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Raspberry Pi

Alternative OS:


Display Rotation

Edit /boot/config.txt

display_rotate=1 # 90 degress
display_rotate=2 # 180 degrees
display_rotate=3 # 270 degrees

Headless Setup

Enable SSH by placing a file named "ssh" onto the boot partition of the SD card.

touch /path/to/sd/card/volume/ssh

Configure WiFi

sudo nano /etc/wpa_supplicant/wpa_supplicant.conf
sudo wpa_cli reconfigure

eventually reboot and/or try this:

sudo ifconfig wlan0 down
sudo ifconfig wlan0 up
sudo ifconfig wlan0 | grep inet
sudo service networking restart

Test Config:

wpa_supplicant -i wlan0 -D wext -c /etc/wpa_supplicant/wpa_supplicant.conf -d


Find Raspberry Pi in network

Find Pi with an ARP scan filtering for known Pi MAC Addresses

From windows:

arp -a | findstr b8-27-eb

From linux

arp-scan --localnet --interface=eth0 | grep b8:27:eb
arp-scan --localnet --interface=wlan0 | grep b8:27:eb

Stress test

Tools to stress test your Raspberry Pi:

Stable Wi-Fi and Bluetooth

Making your Raspberry Pi resilient to Wi-Fi and Bluetooth connection failures involves a combination of software configurations, scripts, and sometimes additional hardware. Here are some steps you can take:

  1. Persistent Wi-Fi Connection:
  2. WPA_Supplicant: Ensure your /etc/wpa_supplicant/wpa_supplicant.conf is correctly set up. This is the primary configuration file for Wi-Fi.
  3. Auto-Reconnect Script: Create a script that checks the Wi-Fi connection periodically and tries to reconnect if the connection is lost. bash #!/bin/bash while true; do if ! ping -c 1; then sudo ifdown wlan0 && sudo ifup wlan0 fi sleep 60 done Save the script, make it executable with chmod +x, and consider adding it to your crontab or systemd to run on boot.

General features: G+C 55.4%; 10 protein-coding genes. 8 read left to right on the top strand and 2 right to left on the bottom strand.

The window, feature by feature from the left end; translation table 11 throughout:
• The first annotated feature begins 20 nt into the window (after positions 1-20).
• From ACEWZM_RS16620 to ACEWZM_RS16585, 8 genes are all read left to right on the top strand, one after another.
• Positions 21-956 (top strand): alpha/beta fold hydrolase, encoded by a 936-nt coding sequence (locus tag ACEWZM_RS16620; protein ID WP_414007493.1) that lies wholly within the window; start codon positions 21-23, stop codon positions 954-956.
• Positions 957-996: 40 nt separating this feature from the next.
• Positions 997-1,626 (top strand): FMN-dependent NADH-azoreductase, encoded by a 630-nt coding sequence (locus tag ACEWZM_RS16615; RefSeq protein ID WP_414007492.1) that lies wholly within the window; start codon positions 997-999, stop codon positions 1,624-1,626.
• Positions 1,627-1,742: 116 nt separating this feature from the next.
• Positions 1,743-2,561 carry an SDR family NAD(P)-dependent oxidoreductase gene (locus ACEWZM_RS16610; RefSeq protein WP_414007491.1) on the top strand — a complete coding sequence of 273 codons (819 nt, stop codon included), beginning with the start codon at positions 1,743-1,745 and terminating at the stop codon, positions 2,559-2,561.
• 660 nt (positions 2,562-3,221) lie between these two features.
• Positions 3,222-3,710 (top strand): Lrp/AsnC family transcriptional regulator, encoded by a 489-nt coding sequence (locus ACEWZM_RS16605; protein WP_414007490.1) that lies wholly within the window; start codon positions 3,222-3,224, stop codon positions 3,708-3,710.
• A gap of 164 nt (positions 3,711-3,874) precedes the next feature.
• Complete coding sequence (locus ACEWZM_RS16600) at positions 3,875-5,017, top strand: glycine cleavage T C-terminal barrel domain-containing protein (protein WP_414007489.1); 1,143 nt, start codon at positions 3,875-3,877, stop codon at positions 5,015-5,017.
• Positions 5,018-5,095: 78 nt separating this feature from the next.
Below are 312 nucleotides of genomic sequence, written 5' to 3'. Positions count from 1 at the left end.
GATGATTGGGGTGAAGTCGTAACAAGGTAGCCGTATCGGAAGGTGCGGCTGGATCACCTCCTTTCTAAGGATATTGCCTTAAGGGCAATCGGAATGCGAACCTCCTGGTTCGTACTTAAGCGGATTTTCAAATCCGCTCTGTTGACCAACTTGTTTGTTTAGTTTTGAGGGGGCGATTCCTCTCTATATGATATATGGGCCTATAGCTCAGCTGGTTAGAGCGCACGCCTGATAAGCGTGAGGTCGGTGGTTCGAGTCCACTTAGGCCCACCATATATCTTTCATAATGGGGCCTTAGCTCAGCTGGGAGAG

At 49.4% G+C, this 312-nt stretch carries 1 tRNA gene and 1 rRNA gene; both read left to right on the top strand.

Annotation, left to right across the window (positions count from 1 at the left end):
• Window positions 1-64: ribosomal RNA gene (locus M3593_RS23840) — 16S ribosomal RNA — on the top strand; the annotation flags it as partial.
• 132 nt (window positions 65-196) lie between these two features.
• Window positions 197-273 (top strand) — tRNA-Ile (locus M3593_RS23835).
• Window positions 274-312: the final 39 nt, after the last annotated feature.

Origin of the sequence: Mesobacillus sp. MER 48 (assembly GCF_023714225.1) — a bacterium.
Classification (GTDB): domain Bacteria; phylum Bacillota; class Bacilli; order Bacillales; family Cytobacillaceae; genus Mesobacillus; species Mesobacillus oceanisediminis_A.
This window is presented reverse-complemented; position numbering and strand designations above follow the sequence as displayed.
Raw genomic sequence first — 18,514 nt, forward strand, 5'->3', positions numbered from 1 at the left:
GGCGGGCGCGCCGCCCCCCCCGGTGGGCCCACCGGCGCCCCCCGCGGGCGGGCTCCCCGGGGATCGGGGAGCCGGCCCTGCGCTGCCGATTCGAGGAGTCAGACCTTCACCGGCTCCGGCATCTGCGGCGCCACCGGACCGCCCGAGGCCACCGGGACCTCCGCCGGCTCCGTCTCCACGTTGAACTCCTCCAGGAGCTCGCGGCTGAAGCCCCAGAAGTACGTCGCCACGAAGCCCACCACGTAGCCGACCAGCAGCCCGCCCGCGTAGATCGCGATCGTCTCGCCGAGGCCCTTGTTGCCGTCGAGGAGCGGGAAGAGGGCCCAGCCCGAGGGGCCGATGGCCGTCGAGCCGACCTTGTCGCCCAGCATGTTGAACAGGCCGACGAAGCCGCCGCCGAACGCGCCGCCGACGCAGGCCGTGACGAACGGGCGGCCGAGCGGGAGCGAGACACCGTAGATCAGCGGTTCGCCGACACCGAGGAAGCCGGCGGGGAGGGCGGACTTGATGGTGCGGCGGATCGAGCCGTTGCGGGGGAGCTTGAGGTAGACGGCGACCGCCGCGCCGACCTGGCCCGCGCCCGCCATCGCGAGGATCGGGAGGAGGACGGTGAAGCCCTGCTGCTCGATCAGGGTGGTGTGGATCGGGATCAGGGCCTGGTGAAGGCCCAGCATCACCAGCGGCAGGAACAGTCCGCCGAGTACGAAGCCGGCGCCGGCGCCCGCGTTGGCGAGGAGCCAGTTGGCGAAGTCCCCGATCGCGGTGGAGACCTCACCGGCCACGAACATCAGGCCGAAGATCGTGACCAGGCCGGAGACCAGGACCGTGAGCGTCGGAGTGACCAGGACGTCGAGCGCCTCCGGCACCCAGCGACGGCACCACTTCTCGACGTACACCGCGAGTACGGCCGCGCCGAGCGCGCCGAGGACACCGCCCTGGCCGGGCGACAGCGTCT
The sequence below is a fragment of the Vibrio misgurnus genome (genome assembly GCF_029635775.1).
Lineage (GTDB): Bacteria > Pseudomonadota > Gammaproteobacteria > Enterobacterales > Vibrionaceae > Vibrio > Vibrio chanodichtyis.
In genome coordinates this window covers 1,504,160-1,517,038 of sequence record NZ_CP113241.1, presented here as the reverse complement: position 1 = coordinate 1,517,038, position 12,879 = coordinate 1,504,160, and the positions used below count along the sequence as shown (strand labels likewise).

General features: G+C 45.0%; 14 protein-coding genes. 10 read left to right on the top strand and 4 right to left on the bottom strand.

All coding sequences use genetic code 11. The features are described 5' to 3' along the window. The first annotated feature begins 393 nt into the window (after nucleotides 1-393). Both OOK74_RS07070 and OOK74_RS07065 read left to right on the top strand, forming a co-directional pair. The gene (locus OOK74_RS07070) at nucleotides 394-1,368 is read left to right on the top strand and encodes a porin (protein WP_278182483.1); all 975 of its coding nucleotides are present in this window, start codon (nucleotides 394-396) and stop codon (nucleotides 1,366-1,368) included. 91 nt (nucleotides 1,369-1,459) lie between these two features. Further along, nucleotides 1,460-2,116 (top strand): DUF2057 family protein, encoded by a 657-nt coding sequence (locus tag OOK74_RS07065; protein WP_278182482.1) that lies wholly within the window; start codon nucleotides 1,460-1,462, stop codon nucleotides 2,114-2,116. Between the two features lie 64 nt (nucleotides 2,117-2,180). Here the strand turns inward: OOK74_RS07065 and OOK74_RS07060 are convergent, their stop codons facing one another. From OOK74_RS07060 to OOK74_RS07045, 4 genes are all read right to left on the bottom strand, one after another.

4. Persistent Bluetooth Connection:

  5. Bluetoothctl: Use bluetoothctl to pair and trust devices. Once a device is trusted, it will attempt to auto-reconnect.
  6. Auto-Reconnect Script: Similar to Wi-Fi, you can create a script that checks the Bluetooth connection and tries to reconnect if it's lost. This might be a bit more complex, depending on the Bluetooth service you're using (like BlueZ).

  7. Network Manager:

  8. Consider using a more robust network manager like NetworkManager or ConnMan. These tools often handle reconnections better than the default setup.

  9. External Watchdog:

  10. Some advanced users employ an external hardware watchdog. This is a separate piece of hardware that monitors the Raspberry Pi and can reset it if it detects a failure. This is a more extreme solution and is typically used in scenarios where the Raspberry Pi must remain operational.

  11. External Antenna:

  12. If you're experiencing connection drops due to weak signals, consider using a Raspberry Pi variant or a Wi-Fi/Bluetooth dongle that supports external antennas. An external antenna can significantly improve connection stability.

  13. Regular Updates:

  14. Ensure your Raspberry Pi's OS and packages are regularly updated. Updates often contain bug fixes and improvements for hardware drivers, including Wi-Fi and Bluetooth.

  15. Logs and Monitoring:

  16. Regularly check system logs for any Wi-Fi or Bluetooth-related errors. The dmesg and journalctl commands can be useful.
  17. Consider setting up monitoring tools like iftop, nmon, or bmon to keep an eye on network activities.

  18. Static IP:

  19. Assigning a static IP to your Raspberry Pi can sometimes help in scenarios where the DHCP server is causing connectivity issues.

  20. Power Supply:

  21. Ensure you're using a reliable power supply. Insufficient power can cause a myriad of issues, including unstable network connections.

Remember, the key to resilience is redundancy and regular monitoring. By setting up scripts to auto-reconnect and regularly checking the health of your connections, you can ensure that your Raspberry Pi remains connected most of the time.